• Reply Joanna December 11, 2012 at 11:08 am

      Most of our family members have strong opinions either way as well. For the foreseeable future I’m right with you, but who knows if that will change in a few years once we have little toddlers running around breaking things!

  • Reply Lyn @ Pretty Frugal December 11, 2012 at 10:38 pm

    I’m a warranty-buyer… sometimes. I actually did make sure my car was Honda certified when I purchased it a few months ago, and I bought AppleCare for my recently purchased MacBook, but I don’t have a warranty for my TV. As I wrote about in my post about Verizon and my iPhone 4, I sure wish I would have sprung for AppleCare. Though my problem was fixed (after a few hours and a lot of luck), it would have been way less hassle if I could have just taken it to the Apple store and gotten it replaced. Though I hope this replacement lasts for at least another year problem-free (and without my irrationally wanting an upgrade I don’t need) I’ll definitely be buying AppleCare on my next phone.

    • Reply Johnny December 11, 2012 at 11:39 pm

      Those are the two we’ve considered gettings warranties for: car and AppleCare. We passed on the car, but went for AppleCare. It helps that AppleCare has a fantastic reputation, ease of access, and immediate backups waiting to hand you in an Apple store (or shipped next day if you don’t have a store nearby).

      I’m terrible at justifying the new upgrade phones. “But the screen is bigger!!! Everyone will laugh at my .25″-smaller screen!!!”

  • Reply Cait December 25, 2012 at 11:19 pm

    I have only bought one warranty before and I never needed to use it (what a waste!). I should knock on wood before saying this but I don’t think I’ll ever buy another warranty. Most things come with automatic 1-year warranties and that’s good enough for me.

    • Reply Joanna December 26, 2012 at 12:25 pm

      Our only current warranty is AppleCare for our iPhones, and Johnny JUST had to get his entire phone replaced three days ago! But all of our other products are warranty-free, and so far so good!

  • Reply Warrantech July 25, 2013 at 12:43 am

    well I think for expensive things like cars consumer products and gadgets you should purchase extended warranty to make your self relaxed from the cost of repair and maintenance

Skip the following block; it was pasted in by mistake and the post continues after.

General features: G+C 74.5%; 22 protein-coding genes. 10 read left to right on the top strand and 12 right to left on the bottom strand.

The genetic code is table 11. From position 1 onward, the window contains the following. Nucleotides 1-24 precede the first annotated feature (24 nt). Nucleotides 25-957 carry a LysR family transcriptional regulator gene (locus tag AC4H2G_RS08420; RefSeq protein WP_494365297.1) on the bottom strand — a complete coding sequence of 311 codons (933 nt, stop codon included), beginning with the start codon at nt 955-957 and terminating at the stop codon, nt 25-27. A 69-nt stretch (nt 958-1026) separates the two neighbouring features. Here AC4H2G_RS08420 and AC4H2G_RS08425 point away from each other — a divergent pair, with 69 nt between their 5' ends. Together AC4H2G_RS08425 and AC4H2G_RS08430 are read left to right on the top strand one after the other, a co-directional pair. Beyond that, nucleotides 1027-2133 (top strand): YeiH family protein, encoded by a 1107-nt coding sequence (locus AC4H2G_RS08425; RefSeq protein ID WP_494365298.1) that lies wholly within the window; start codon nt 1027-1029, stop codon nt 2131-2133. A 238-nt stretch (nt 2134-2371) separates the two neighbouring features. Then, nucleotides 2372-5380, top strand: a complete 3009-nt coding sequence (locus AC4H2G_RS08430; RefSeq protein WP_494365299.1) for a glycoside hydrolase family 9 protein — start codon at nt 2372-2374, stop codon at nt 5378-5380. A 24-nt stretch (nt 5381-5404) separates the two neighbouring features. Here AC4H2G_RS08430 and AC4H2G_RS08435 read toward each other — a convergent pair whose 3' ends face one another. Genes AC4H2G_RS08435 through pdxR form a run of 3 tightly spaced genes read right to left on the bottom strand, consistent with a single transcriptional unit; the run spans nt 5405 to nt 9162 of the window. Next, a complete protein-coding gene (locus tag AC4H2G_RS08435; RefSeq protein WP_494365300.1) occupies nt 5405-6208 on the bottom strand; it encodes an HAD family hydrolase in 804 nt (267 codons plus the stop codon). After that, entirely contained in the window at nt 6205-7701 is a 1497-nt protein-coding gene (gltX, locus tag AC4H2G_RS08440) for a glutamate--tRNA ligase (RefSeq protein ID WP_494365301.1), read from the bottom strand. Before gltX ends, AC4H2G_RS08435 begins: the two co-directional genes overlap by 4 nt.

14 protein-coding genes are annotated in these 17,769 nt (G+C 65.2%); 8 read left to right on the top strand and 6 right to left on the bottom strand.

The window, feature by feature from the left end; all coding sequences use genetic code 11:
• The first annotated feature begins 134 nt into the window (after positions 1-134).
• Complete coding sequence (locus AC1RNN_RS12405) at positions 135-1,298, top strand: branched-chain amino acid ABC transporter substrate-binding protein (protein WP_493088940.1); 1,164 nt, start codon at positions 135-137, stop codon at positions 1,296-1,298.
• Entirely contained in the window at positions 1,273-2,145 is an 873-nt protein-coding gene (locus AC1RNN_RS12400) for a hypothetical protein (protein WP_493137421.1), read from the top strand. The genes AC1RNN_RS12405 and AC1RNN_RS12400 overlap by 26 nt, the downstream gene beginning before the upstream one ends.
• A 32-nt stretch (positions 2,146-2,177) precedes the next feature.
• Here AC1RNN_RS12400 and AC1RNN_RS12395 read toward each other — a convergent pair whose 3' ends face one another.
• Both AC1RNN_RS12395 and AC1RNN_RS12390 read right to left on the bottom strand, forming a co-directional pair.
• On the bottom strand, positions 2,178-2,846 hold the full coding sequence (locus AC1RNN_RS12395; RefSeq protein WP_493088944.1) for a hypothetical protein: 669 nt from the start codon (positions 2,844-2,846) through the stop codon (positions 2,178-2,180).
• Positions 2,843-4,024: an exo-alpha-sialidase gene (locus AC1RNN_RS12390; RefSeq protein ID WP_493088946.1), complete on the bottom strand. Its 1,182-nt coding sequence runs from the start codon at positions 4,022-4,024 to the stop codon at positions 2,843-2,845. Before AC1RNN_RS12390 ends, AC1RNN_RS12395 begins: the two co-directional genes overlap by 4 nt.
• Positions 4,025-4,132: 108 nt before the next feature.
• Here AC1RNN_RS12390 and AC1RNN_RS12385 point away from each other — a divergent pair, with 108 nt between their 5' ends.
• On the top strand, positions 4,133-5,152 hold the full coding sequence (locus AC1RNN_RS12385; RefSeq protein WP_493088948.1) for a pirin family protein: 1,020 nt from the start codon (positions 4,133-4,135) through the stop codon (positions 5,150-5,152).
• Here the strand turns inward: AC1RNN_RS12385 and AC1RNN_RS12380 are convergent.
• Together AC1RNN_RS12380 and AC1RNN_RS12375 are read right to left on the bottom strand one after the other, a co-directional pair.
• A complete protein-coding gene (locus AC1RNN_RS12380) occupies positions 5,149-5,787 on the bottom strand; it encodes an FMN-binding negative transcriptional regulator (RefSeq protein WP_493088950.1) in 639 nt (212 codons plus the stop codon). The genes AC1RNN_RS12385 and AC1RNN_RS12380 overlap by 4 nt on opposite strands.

• Reply heather August 28, 2013 at 1:22 pm

    Maybe I just have the worst luck, but we bought a house 4 years ago and have since had to replace every single appliance. And in that time frame every single new appliance has broken down. The only thing we did not get a warranty for was the microwave, and it has broken twice. The first time I managed to fix it on my own, and the second time the plate stopped rotating, which I just ignore. It is not worth it right now. Our washing machine is 3 years old now and Sears sent us a letter offering to extend our warranty for a given amount… I am really debating if this is worth it. The first repair that had do be done (less than a year ago) was actually related to improper installment, but the extended coverage took care of everything and saved me some money. Do appliances just break down these days or am I too hard on them??? I don’t feel that I over use anything. Normal use, 3-5 loads a week on the washer and dryer. Dishes every other day. Microwave as needed… Everything has broken at least once. When we bought the appliances we did a lot of research and consistently bought middle quality goods. Not too cheap, not too expensive. Based on this experience, I guess I firmly believe in the warranty. Not that I want to or think that it should be necessary, it is just that appliances do not seem to work very well these days. That is my two cents.

    • Reply Johnny September 16, 2013 at 11:41 pm

      And very valuable two cents they are — especially since everything you said regarding use and quality/cost seems to line up with how we do things. We haven’t had to venture too far into the appliance world yet… I think the only real appliance we’ve bought is a microwave and a KitchenAide. So maybe we’ll have a harder time making the warranty decision when the time comes to washers and dryers of the product world. But fingers crossed, our luck sans-warranty will keep going strong.